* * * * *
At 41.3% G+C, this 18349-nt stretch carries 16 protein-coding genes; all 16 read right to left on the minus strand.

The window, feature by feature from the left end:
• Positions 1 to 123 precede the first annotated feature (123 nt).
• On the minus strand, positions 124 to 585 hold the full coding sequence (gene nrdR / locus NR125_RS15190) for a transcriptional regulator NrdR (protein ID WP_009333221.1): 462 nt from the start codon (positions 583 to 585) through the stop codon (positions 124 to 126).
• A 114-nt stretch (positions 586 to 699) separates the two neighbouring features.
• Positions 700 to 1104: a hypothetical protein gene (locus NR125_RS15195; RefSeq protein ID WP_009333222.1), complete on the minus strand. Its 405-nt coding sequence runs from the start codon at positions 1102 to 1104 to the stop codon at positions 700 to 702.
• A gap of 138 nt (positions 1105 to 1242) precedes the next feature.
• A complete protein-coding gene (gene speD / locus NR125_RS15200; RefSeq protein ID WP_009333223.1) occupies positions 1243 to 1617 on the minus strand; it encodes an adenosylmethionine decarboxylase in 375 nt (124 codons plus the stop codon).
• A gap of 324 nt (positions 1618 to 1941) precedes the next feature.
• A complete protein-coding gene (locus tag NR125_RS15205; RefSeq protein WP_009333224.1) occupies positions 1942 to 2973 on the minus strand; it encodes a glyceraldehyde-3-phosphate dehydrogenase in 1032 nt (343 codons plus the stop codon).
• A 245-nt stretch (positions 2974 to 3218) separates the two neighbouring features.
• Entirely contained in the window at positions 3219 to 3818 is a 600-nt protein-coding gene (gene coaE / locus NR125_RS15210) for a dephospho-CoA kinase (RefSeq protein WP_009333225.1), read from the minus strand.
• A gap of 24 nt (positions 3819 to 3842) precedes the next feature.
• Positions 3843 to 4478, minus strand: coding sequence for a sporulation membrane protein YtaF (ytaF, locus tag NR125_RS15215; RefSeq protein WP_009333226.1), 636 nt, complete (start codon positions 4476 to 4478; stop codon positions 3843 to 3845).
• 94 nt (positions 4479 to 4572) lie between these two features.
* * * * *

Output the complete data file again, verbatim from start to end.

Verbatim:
At 41.3% G+C, this 18349-nt stretch carries 16 protein-coding genes; all 16 read right to left on the minus strand.

The window, feature by feature from the left end:
• Positions 1 to 123 precede the first annotated feature (123 nt).
• On the minus strand, positions 124 to 585 hold the full coding sequence (gene nrdR / locus NR125_RS15190) for a transcriptional regulator NrdR (protein ID WP_009333221.1): 462 nt from the start codon (positions 583 to 585) through the stop codon (positions 124 to 126).
• A 114-nt stretch (positions 586 to 699) separates the two neighbouring features.
• Positions 700 to 1104: a hypothetical protein gene (locus NR125_RS15195; RefSeq protein ID WP_009333222.1), complete on the minus strand. Its 405-nt coding sequence runs from the start codon at positions 1102 to 1104 to the stop codon at positions 700 to 702.
• A gap of 138 nt (positions 1105 to 1242) precedes the next feature.
• A complete protein-coding gene (gene speD / locus NR125_RS15200; RefSeq protein ID WP_009333223.1) occupies positions 1243 to 1617 on the minus strand; it encodes an adenosylmethionine decarboxylase in 375 nt (124 codons plus the stop codon).
• A gap of 324 nt (positions 1618 to 1941) precedes the next feature.
• A complete protein-coding gene (locus tag NR125_RS15205; RefSeq protein WP_009333224.1) occupies positions 1942 to 2973 on the minus strand; it encodes a glyceraldehyde-3-phosphate dehydrogenase in 1032 nt (343 codons plus the stop codon).
• A 245-nt stretch (positions 2974 to 3218) separates the two neighbouring features.
• Entirely contained in the window at positions 3219 to 3818 is a 600-nt protein-coding gene (gene coaE / locus NR125_RS15210) for a dephospho-CoA kinase (RefSeq protein WP_009333225.1), read from the minus strand.
• A gap of 24 nt (positions 3819 to 3842) precedes the next feature.
• Positions 3843 to 4478, minus strand: coding sequence for a sporulation membrane protein YtaF (ytaF, locus tag NR125_RS15215; RefSeq protein WP_009333226.1), 636 nt, complete (start codon positions 4476 to 4478; stop codon positions 3843 to 3845).
• 94 nt (positions 4479 to 4572) lie between these two features.